view · edit · print · history

How to run Debian / NSLU2 with no Initramfs

The internal flash in a normal Debian / NSLU2 system contains a kernel and an "initramfs". The initramfs is a directory structure containing files that are run as soon as the kernel has started; this is called "early userspace". This code is responsible for mounting the real root filesystem, located on an external USB drive.

The benefit of using an initramfs is that the kernel does not need to have built-in support for all of the different hardware and filesystems that you might be using for your root. (Consider, for example, all the kernel code required to mount an NFS root.) Instead, the initramfs contains kernel modules for all of this hardware, and only the necessary modules are loaded. This results in a kernel that uses less RAM.

For a distribution like Debian, having a kernel image that supports lots of different root filesystem hardware is important. But if you compile your own kernel to run on hardware that isn't likely to change much, it could be considered overkill. My motivation for removing the initramfs is to free some space in the internal flash: the Debian initramfs image is over 3 megabytes!

To get rid of the initramfs there are two or three things that you need to do:

  1. You need to make the kernel wait for your USB device to come online before mounting it.
  2. You need to build a kernel with built-in support for the hardware and filesystem used by your root device.
  3. You may need to set a kernel command line indicating which device to use as the root.

Waiting for USB

When you plug in a USB device, some time elapses while the USB and SCSI subsystems initialise it. I think that most of this time is a deliberate delay to allow for you physically connecting it reliably. Because of this, during boot the kernel is likely to give up with a panic telling you that your root device is not available before it has been initialised.

There are two ways to avoid this. The simplest it to use the rootdelay kernel command line argument, which specifies how long the kernel should pause for, in seconds, before trying to mount the root device. See ChangeKernelCommandLine for how to set this.

Alternatively, a simple patch can be applied to make the kernel retry until the device comes online. It is available here: http://www.xenotime.net/linux/usb/usbboot-2422.patch

This patch was written for 2.4.22. I manually applied it to my 2.6.19 kernel and it works well, subject to the comments below about how you specify the root device.

Building a kernel

I'm not going to explain how to build a kernel here - mainly because I haven't got cross compilation using the Debian make-kpkg tool working properly. See BuildImage for some other instructions. The important point is that when you configure the kernel you need to enable all of the things that are required by your root filesystem as built-in code, i.e. press "y", not modules ("m"). This includes PCI support, the EHCI and OHCI USB host controller, USB storage, SCSI disks, and your chosen filesystem (ext3). Also, don't forget to disable initramfs support.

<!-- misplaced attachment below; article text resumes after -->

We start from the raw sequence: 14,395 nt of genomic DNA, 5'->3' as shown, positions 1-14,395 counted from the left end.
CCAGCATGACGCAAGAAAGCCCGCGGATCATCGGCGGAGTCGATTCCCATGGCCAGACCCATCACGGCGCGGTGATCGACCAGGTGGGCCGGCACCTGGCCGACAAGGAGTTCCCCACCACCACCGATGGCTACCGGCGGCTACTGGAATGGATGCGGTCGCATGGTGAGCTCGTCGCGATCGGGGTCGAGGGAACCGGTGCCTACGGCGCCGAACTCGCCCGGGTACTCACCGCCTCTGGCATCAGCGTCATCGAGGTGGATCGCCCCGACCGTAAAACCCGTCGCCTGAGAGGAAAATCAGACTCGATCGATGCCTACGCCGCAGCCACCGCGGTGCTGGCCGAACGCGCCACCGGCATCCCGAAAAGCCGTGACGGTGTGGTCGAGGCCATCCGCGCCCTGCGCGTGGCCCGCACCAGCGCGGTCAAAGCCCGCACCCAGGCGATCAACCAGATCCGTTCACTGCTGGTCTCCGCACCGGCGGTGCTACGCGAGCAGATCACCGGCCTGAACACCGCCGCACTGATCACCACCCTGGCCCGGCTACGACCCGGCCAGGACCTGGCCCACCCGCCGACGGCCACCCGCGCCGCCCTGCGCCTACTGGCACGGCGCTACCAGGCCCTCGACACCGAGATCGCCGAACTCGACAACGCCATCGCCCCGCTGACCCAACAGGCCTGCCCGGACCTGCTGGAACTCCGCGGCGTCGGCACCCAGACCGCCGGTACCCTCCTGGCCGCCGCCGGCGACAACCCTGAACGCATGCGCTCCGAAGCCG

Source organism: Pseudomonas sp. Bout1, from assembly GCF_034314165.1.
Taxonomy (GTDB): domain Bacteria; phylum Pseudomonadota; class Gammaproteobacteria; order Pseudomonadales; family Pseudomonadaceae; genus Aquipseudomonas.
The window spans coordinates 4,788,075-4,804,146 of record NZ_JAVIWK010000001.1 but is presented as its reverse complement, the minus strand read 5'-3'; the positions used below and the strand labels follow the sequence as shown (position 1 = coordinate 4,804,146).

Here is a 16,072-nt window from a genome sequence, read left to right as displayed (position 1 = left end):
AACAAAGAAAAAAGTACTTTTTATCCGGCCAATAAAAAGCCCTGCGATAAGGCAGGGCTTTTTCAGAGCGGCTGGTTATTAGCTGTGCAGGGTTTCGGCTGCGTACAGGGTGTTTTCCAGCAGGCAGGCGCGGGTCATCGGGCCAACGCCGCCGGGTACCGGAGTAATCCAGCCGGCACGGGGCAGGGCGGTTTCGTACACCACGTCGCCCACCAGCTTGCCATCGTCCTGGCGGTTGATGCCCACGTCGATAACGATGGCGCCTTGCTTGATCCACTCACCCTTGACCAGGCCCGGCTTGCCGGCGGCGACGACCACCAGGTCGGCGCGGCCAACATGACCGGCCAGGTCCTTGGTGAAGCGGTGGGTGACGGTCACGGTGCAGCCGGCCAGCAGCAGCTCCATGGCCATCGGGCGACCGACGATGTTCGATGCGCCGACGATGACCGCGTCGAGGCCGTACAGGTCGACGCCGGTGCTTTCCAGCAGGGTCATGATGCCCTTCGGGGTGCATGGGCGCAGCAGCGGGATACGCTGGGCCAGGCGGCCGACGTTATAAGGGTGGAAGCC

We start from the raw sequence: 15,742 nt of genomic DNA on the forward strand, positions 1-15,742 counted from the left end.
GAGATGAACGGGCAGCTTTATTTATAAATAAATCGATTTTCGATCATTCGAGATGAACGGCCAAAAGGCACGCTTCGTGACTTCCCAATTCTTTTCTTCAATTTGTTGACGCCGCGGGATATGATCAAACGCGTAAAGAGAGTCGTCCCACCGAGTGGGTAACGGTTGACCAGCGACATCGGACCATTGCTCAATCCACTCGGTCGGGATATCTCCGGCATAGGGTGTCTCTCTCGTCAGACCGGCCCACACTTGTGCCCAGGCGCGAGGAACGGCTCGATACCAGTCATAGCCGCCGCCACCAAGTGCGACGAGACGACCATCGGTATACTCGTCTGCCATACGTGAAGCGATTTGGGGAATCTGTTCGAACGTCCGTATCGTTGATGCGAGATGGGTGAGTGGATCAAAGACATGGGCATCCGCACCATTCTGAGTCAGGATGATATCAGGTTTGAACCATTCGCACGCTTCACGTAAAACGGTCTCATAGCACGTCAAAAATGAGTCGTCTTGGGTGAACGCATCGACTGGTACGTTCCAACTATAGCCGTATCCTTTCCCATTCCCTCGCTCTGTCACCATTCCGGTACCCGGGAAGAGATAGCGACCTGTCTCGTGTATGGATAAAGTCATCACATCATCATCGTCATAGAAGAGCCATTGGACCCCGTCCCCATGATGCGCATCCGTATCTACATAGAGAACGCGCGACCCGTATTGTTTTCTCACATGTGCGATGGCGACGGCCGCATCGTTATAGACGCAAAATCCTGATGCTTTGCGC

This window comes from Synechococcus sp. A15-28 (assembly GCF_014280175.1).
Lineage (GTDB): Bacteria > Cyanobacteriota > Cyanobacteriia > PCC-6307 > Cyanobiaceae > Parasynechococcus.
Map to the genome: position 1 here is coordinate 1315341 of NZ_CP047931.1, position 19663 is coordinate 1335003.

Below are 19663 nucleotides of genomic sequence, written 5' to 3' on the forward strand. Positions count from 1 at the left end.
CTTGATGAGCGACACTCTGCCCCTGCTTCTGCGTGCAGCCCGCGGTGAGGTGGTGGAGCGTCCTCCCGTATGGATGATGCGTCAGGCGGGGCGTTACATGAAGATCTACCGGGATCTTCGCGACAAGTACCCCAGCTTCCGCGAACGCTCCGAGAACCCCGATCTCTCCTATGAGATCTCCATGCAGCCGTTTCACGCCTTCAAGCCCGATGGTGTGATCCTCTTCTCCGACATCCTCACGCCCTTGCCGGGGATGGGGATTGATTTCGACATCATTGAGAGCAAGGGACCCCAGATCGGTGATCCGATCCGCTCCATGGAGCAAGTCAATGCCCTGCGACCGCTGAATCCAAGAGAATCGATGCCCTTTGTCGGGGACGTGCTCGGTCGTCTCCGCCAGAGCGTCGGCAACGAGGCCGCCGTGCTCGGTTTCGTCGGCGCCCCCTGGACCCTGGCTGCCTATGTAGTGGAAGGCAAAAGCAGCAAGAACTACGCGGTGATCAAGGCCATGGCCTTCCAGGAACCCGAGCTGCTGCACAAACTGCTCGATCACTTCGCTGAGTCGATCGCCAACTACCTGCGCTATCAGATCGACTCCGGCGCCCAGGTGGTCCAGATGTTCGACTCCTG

Specifying the root device

If you use the patch described above to retry until the root device is available you need to specify the root device on the kernel command line. However, the kernel will attempt to convert an alphanumeric device name (e.g. /dev/sda1) to major/minor device numbers before the USB and SCSI systems are ready, which will fail. Instead you need to use a numeric format, e.g. root=8:1. (use ls -l to find the major/minor device numbers for your root device.) You may be able to supply this as a default command line setting when you build your kernel, but I prefered to set it using APEX. Changing the kernel command line from APEX is described in ChangeKernelCommandLine.

Note that this is likely to fail if you have multiple disks since the order of initialisation is non-deterministic. Mounting by disk label is not supported at this level, though it may be possible with some more patching. Luckily I have only one disk on the slug I'm doing this to.

I'm unsure whether it's necessary to explicitly specify the root device if you use the rootdelay option, and whether it's necessary to use numeric device numbers - can someone confirm?

Installing the new kernel

Before installing the new kernel (and new APEX, if you've changed it), save a copy of your flash. You can revert to this using upslug2 if necessary.

# cat /dev/mtdblock* > /var/tmp/flash_backup.bin
# scp /var/tmp/flash_backup.bin other-computer:/somewhere/safe

I haven't managed to make a kernel-image .deb file, so I don't know if installing that will just work. Instead I manually installed the new modules and put the new kernel in /boot/vmlinux-2.6.19. To keep flash-kernel happy I created a zero-length /boot/initrd.img.2.6.19. Then just run "flash-kernel", reboot and cross your fingers!

view · edit · print · history · Last edited by Phil Endecott.
Originally by Phil Endecott.
Page last modified on September 15, 2007, at 12:24 PM